House Ways and Means Committee Chairman Richard NealRichard Edmund NealBiden says Trump’s executive mission is ‘a reckless war on social security’ Conservatives are urging Trump to take unilateral action to suspend tax collection. Treasury to conduct policy review of university tax exemption status after Trump tweets MORE (D-Mass.) Was more critical.

“The president has consistently slashed American workers and industry with his casual and half-baked policies,” he said. “This is just another example.”

Tori Smith, a trade expert at the Conservative Heritage Foundation, said the new trade barriers would only undermine economic recovery.

“It makes it very clear that the administration is still prioritizing a trading strategy,” she said.

What Trump is doing next has marginalized traders, and the markets.

One potential move involves lifting the Phase One deal altogether and raising tariffs on China. When the coronavirus pandemic broke out, Trump said on several occasions that he was “torn” about his attitude to life.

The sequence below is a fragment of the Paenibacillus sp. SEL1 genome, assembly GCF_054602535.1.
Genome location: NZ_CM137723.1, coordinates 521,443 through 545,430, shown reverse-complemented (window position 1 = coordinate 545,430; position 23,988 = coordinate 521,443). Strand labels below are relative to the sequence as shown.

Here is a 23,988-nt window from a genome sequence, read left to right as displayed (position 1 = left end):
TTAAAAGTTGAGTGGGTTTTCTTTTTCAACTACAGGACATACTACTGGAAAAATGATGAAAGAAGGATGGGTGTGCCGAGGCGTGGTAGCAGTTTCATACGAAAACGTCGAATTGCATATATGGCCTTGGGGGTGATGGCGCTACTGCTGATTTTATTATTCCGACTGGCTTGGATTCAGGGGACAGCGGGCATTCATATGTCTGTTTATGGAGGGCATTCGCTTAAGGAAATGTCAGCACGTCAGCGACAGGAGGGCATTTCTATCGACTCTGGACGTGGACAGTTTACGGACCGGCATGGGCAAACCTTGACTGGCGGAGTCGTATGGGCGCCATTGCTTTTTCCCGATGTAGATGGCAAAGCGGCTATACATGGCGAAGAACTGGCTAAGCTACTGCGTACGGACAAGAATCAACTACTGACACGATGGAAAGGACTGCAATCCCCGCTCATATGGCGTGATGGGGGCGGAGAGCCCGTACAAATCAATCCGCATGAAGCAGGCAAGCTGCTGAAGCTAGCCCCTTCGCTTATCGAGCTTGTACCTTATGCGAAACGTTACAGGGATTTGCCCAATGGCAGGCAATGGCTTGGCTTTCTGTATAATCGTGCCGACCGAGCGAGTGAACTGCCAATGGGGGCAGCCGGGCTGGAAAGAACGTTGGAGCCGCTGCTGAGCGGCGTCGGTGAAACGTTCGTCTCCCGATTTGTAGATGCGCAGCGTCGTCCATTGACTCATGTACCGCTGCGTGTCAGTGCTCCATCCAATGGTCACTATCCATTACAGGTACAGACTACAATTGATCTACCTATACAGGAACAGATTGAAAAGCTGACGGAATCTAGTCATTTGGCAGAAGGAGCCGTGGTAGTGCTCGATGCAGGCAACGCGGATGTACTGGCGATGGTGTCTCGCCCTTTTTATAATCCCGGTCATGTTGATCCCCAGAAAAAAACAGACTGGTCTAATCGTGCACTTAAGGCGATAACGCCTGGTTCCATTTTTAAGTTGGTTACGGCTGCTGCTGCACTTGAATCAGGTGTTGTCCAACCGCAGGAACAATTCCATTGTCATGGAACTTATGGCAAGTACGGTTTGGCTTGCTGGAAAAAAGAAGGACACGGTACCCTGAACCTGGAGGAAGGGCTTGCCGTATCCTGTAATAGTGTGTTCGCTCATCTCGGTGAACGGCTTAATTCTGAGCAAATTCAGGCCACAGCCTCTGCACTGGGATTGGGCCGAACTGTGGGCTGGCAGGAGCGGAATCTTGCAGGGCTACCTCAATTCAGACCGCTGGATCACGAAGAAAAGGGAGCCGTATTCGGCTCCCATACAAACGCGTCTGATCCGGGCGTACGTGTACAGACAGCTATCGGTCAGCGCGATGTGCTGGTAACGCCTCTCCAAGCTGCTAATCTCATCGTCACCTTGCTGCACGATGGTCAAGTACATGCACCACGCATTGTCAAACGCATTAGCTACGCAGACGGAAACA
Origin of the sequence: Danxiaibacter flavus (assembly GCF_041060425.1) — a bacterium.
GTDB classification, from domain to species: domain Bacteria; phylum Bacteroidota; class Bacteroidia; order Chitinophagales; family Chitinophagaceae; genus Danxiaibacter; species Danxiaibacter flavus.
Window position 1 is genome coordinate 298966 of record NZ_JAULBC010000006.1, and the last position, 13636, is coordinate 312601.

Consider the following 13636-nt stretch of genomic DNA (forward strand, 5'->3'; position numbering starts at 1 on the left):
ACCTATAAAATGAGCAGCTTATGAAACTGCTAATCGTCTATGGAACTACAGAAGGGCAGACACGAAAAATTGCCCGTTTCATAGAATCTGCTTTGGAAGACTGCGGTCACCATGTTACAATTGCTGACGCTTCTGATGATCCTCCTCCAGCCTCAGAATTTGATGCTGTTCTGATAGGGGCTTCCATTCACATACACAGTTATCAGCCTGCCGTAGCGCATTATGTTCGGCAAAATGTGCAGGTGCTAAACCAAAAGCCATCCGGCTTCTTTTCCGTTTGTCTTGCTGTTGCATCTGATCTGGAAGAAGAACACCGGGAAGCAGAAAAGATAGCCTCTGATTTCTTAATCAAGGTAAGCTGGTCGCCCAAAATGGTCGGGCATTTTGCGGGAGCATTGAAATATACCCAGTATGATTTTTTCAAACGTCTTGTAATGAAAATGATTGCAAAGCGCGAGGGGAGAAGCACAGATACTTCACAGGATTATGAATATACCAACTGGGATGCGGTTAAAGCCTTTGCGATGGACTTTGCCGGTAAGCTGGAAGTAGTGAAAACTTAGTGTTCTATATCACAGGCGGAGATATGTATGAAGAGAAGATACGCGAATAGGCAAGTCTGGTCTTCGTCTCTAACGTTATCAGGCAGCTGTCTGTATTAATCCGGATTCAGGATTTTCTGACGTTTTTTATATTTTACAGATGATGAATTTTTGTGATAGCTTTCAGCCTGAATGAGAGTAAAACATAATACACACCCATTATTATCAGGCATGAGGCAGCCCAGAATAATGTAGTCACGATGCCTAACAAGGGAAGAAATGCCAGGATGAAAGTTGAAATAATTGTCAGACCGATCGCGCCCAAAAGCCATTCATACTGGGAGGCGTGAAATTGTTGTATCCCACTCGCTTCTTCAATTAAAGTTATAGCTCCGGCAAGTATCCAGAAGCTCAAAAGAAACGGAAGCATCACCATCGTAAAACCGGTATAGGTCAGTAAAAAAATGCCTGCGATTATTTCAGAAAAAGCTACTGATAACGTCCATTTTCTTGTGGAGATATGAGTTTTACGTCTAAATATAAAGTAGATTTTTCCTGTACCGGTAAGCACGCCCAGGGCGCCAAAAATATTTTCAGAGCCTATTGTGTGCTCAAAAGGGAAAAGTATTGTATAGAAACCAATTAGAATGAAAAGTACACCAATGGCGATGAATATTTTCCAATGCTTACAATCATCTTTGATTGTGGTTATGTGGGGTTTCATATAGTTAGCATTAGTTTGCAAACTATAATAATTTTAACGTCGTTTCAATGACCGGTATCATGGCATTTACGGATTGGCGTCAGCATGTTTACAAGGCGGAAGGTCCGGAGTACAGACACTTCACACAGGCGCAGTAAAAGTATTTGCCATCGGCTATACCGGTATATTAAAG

Another possible avenue would be the unusual use of the International Act of Emergency Economic Powers Act (IEEPA) to impose tariffs under the guise of an emergency. Last year, Trump threatened to use these powers against Mexico over illegal immigration, but later backed down.

The IEEPA was the basis for Trump’s executive orders on TikTok and WeChat.

A major escalation on any trade dispute could send markets back into a tailspin and subversive companies undermine less than three months before the election.

But Cecchini thinks markets are more concerned with immediate problems, and that the broader damage to consumers and the economy is likely to come further down the line.

“Right now, people are being blinded by other things, the recovery of the pandemic and the fiscal response to it,” he said.

“That while over time will matter – it will be the biggest risk to market – people are currently focused on other things.”